Jitter is a key measure of VoIP quality. Jitter refers to is the variation in time between packets sent and packets arriving caused by network difficulties such as route changes, congestion, packet loss, traffic regulators etc. VoIP works by sending voice data as a stream of packets from source to destination. These packets can take a varying amount of time to reach the destination and invariably do not arrive in the order in which they were sent.
For a VoIP telephone call to work well the packets sent from the source must arrive within a certain time window (or ‘buffer’) in order for the receiving end to reassemble the packets in the correct order and reproduce the spoken words. When there is excessive jitter the time delay is too long (high latency) and packets arrive outside the time window and get lost from the call (discarded). As a result, the recomposed sound no longer reflects exactly what was sent, and depending of the extent of the delay may not be understandable by the recipient. The test measures the level of jitter on a connection and reports the associated level of VoIP sound quality.
The max pause reports the maximum amount of time spent waiting for data to arrive. A high max pause value is a sign of a bad connection. In a good test, this value will be less than 15ms to 30ms.
- A high pause will cause many issues with voice quality.
- It slows down your phone conversations.
- Untimeliness can result in overlapping noises, with one speaker interrupting the other.
- Can generate an echo.
- Drops in phone conversations.
- One way audio.
Packet loss plays a key role in the quality of VoIP connections, as high packet loss causes some of the voice data not to arrive to the recipient. Packet loss occurs when voice packets are discarded by the jitter buffer, or dropped by network routers/switches due to high congestion. The test measures the percentage of packet loss and reports the associated level of sound quality.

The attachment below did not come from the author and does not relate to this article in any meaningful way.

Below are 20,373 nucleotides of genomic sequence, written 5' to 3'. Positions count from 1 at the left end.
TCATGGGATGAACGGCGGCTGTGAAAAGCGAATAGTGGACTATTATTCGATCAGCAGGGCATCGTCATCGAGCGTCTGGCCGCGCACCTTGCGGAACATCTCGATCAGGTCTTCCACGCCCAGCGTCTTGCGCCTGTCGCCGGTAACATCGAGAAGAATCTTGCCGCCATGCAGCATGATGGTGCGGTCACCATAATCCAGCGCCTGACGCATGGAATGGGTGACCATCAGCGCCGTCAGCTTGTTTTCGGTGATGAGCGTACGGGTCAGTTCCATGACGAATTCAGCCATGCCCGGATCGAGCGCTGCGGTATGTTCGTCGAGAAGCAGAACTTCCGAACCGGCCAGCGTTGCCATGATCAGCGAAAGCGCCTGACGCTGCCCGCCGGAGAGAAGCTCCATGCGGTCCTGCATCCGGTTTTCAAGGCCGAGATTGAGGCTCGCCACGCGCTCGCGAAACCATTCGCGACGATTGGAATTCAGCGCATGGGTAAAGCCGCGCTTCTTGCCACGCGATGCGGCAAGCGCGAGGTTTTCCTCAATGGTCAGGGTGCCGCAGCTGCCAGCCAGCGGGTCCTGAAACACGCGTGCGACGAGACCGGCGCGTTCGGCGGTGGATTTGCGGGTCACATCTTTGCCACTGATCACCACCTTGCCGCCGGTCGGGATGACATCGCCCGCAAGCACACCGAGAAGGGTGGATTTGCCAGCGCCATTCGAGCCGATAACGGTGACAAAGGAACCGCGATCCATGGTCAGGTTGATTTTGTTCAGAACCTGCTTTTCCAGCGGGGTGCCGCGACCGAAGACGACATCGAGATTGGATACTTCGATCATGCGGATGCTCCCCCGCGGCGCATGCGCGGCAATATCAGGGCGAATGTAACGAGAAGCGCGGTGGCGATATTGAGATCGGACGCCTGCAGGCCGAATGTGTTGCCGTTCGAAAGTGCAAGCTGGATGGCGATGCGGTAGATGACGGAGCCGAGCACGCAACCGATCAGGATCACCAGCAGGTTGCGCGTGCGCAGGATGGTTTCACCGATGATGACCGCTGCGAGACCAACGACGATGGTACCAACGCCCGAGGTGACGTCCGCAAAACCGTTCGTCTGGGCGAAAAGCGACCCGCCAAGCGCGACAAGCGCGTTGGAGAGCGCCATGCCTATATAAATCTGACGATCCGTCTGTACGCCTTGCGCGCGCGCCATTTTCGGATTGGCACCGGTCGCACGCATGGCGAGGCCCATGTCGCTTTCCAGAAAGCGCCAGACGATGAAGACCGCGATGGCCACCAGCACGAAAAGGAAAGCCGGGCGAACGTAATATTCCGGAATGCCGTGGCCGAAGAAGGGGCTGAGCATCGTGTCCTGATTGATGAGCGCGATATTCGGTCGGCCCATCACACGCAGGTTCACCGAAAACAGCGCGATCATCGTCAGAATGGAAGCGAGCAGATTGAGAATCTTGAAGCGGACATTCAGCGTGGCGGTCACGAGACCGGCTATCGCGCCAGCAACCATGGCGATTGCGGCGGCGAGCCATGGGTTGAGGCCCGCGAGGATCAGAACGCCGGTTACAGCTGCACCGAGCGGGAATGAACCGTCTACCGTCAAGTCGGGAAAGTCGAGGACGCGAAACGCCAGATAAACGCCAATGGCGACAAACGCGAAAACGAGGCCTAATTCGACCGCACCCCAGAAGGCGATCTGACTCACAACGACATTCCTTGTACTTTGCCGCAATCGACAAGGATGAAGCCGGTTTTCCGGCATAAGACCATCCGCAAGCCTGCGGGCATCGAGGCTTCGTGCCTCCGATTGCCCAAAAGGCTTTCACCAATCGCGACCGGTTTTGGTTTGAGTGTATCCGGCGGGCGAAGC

- Packet loss of any sort is unacceptable.
- If any packet loss is found on any speed test, please contact your internet service provider to assist with resolving the issue.
Mean Opinion Score (MOS)
The MOS, or Mean Opinion Score, is a numeric measure used for VoIP, indicating the sound quality at the receiving end of a communication circuit. Although the score is subjective it provides a widely-used method to rate the quality of voice communication in a simple way that meaningful to end users. The score is normally between 1 and 5 with 5 being the best.
The test will test the line quality and measures the highest MOS that a connection can achieve - this is independent of the CODEC selected for the VoIP test. The MOS value is reported in the test summary tab once a connection test completes, a VoIP simulation that drops below 3.5 is considered poor quality, a measure of 4.2-4.5 is considered good quality.
Taken in whole numbers, the numbers are quite easy to grade.
- 5 - Perfect. Like face-to-face conversation or radio reception.
- 4 - Fair. Imperfections can be perceived, but the sound should still be clear. This is (supposedly) the range for cell phones.
- 3 - Annoying.
- 2 - Very annoying. Nearly impossible to communicate.
- 1 - Impossible to communicate
Here are a few tests to compare to:
Note: Delay is measured in milliseconds - 1000 milliseconds is equal to 1 second.
This test is a 'good' test.
This test shows the high jitter.
What makes this test a poor test is the high maximum pause, high round trip times and high jitter that the test saw while the test was running. To resolve issues with tests that look like this one, please contact your internet service provider to improve the test results.